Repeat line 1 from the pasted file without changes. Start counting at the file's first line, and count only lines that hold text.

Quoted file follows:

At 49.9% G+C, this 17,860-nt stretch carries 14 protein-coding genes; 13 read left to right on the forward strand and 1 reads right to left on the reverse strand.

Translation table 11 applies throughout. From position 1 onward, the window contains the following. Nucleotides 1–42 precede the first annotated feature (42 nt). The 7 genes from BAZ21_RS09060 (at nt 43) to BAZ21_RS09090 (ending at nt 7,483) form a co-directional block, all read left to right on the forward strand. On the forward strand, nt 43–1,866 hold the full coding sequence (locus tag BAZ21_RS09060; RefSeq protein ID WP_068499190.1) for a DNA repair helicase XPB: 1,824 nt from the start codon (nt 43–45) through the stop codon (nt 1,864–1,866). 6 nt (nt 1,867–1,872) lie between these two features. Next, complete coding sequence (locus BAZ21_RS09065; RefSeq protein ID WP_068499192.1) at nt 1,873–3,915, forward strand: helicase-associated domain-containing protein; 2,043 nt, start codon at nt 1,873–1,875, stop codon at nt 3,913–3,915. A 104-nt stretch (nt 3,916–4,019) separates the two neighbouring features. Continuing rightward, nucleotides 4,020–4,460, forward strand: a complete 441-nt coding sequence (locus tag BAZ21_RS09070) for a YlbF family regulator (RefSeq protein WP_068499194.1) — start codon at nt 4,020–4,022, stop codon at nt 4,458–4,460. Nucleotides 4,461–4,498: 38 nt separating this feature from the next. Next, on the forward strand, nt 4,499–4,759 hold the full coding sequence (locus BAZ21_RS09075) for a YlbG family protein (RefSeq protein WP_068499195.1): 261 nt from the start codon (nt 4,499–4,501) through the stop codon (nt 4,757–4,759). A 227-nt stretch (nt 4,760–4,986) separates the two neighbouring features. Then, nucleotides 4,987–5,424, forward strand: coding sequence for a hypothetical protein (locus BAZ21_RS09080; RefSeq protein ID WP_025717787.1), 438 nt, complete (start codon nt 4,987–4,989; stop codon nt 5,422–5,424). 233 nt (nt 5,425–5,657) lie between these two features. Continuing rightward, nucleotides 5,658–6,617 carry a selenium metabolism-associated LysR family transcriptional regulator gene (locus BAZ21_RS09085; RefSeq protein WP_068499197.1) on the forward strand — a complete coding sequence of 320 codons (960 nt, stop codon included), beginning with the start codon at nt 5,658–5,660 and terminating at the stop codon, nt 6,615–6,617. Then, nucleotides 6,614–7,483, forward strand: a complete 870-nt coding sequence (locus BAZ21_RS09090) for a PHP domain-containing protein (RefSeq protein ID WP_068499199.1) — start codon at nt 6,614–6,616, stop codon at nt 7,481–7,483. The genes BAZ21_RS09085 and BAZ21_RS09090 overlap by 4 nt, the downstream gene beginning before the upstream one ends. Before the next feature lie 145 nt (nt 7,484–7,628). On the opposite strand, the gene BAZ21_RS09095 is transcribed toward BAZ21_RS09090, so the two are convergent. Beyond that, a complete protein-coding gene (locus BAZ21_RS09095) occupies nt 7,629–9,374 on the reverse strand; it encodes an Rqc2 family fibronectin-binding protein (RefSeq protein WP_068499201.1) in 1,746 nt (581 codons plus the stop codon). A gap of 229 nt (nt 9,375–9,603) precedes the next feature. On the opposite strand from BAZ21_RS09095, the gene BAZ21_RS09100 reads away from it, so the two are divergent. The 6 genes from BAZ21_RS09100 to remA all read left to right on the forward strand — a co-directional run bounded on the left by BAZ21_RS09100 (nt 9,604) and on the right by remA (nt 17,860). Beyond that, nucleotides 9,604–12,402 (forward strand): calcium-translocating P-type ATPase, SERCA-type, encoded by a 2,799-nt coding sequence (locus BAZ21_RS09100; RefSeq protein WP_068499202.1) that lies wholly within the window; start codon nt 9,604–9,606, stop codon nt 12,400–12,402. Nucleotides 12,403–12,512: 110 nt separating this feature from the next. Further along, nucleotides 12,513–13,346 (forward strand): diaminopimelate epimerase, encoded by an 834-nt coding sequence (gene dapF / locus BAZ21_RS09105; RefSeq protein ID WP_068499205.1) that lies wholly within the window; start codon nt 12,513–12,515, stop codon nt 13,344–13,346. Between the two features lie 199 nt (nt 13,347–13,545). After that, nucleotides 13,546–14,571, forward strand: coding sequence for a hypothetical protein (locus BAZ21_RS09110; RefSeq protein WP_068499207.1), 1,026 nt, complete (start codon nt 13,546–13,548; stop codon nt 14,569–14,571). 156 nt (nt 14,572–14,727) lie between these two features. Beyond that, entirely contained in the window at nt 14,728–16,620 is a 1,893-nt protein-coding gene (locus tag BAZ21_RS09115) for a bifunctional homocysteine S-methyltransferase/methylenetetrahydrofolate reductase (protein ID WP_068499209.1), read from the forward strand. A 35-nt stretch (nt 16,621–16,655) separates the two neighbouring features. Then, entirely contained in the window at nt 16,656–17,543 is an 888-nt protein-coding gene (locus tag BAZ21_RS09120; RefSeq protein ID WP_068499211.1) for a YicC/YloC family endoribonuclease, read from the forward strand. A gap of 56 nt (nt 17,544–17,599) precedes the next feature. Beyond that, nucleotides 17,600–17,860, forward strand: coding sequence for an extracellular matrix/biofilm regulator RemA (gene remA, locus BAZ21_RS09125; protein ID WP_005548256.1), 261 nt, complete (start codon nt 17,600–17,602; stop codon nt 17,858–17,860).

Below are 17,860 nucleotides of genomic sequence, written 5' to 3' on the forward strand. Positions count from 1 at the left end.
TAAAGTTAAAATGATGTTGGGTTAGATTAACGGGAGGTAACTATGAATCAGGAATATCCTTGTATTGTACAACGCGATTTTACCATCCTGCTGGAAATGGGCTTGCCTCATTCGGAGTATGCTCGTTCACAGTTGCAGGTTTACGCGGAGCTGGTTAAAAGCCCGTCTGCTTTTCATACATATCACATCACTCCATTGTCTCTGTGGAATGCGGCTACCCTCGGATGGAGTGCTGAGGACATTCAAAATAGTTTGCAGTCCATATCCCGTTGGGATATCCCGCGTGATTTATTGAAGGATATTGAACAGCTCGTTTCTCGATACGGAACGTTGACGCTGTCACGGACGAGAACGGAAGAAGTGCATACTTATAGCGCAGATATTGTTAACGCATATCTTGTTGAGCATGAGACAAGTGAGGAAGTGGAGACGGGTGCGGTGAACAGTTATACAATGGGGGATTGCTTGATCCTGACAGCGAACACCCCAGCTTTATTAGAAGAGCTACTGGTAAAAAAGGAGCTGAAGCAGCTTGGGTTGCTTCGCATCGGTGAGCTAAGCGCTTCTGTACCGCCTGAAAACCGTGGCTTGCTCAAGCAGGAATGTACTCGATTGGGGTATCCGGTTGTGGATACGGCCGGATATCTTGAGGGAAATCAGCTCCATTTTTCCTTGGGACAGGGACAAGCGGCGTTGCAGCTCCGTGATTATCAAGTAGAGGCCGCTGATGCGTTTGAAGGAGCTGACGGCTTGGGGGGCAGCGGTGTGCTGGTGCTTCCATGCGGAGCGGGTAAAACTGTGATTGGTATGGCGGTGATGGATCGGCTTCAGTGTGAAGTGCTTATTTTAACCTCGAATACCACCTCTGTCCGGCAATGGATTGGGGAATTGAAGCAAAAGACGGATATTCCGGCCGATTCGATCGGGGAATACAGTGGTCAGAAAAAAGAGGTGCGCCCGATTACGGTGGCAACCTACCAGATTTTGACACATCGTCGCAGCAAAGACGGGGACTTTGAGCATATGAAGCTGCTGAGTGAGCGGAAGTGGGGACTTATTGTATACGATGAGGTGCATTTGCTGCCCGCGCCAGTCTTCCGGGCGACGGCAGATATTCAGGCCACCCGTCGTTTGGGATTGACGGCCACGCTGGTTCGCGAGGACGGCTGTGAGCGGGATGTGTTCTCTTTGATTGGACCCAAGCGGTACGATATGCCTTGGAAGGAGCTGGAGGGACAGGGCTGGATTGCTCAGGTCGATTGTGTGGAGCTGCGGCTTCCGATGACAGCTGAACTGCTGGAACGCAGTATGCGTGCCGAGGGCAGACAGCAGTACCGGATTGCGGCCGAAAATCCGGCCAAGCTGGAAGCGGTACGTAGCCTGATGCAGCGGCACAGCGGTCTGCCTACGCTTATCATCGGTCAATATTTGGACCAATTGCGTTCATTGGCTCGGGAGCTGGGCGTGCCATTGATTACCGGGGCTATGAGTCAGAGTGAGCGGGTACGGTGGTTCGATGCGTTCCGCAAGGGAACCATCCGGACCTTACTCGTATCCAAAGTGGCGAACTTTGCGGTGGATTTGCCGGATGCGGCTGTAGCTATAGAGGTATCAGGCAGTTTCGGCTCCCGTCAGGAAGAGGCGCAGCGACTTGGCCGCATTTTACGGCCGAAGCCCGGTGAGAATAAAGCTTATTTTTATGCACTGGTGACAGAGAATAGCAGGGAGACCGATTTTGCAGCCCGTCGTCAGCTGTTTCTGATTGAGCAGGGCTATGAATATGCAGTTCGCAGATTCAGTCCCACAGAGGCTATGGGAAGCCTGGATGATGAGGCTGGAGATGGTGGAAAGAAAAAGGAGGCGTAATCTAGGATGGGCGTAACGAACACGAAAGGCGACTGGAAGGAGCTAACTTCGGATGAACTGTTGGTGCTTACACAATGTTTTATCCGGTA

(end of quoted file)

At 49.9% G+C, this 17,860-nt stretch carries 14 protein-coding genes; 13 read left to right on the forward strand and 1 reads right to left on the reverse strand.